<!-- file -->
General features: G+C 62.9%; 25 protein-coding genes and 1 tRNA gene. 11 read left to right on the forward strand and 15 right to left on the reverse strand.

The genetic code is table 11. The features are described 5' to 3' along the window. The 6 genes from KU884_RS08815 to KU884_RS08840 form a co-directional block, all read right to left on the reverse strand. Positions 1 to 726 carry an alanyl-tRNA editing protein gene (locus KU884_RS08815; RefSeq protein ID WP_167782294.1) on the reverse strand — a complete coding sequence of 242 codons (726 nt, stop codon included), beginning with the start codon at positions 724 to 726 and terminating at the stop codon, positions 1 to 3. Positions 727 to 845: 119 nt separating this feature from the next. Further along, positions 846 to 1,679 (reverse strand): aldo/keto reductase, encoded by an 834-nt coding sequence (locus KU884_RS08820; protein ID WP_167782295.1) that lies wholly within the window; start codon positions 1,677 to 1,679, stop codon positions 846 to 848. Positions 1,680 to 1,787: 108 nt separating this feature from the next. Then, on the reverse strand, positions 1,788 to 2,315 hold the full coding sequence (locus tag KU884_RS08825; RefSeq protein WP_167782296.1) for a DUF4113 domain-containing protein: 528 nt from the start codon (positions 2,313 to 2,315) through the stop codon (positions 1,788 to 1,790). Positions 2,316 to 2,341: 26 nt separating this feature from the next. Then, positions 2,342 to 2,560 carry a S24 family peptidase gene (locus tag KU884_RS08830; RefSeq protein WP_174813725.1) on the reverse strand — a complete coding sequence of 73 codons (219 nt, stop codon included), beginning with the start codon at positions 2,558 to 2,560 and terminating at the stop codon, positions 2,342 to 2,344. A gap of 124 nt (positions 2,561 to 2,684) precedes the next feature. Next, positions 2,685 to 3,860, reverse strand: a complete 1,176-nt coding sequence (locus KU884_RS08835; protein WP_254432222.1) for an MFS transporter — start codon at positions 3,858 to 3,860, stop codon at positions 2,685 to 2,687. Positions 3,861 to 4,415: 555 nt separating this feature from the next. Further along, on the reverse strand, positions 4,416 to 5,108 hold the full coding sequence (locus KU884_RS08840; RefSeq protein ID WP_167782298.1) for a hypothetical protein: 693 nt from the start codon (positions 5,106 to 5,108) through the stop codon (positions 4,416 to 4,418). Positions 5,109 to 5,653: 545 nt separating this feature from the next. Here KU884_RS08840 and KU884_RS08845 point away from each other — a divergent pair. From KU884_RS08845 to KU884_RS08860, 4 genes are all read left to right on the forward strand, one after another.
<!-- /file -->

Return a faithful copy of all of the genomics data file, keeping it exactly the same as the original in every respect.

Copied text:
General features: G+C 62.9%; 25 protein-coding genes and 1 tRNA gene. 11 read left to right on the forward strand and 15 right to left on the reverse strand.

The genetic code is table 11. The features are described 5' to 3' along the window. The 6 genes from KU884_RS08815 to KU884_RS08840 form a co-directional block, all read right to left on the reverse strand. Positions 1 to 726 carry an alanyl-tRNA editing protein gene (locus KU884_RS08815; RefSeq protein ID WP_167782294.1) on the reverse strand — a complete coding sequence of 242 codons (726 nt, stop codon included), beginning with the start codon at positions 724 to 726 and terminating at the stop codon, positions 1 to 3. Positions 727 to 845: 119 nt separating this feature from the next. Further along, positions 846 to 1,679 (reverse strand): aldo/keto reductase, encoded by an 834-nt coding sequence (locus KU884_RS08820; protein ID WP_167782295.1) that lies wholly within the window; start codon positions 1,677 to 1,679, stop codon positions 846 to 848. Positions 1,680 to 1,787: 108 nt separating this feature from the next. Then, on the reverse strand, positions 1,788 to 2,315 hold the full coding sequence (locus tag KU884_RS08825; RefSeq protein WP_167782296.1) for a DUF4113 domain-containing protein: 528 nt from the start codon (positions 2,313 to 2,315) through the stop codon (positions 1,788 to 1,790). Positions 2,316 to 2,341: 26 nt separating this feature from the next. Then, positions 2,342 to 2,560 carry a S24 family peptidase gene (locus tag KU884_RS08830; RefSeq protein WP_174813725.1) on the reverse strand — a complete coding sequence of 73 codons (219 nt, stop codon included), beginning with the start codon at positions 2,558 to 2,560 and terminating at the stop codon, positions 2,342 to 2,344. A gap of 124 nt (positions 2,561 to 2,684) precedes the next feature. Next, positions 2,685 to 3,860, reverse strand: a complete 1,176-nt coding sequence (locus KU884_RS08835; protein WP_254432222.1) for an MFS transporter — start codon at positions 3,858 to 3,860, stop codon at positions 2,685 to 2,687. Positions 3,861 to 4,415: 555 nt separating this feature from the next. Further along, on the reverse strand, positions 4,416 to 5,108 hold the full coding sequence (locus KU884_RS08840; RefSeq protein ID WP_167782298.1) for a hypothetical protein: 693 nt from the start codon (positions 5,106 to 5,108) through the stop codon (positions 4,416 to 4,418). Positions 5,109 to 5,653: 545 nt separating this feature from the next. Here KU884_RS08840 and KU884_RS08845 point away from each other — a divergent pair. From KU884_RS08845 to KU884_RS08860, 4 genes are all read left to right on the forward strand, one after another.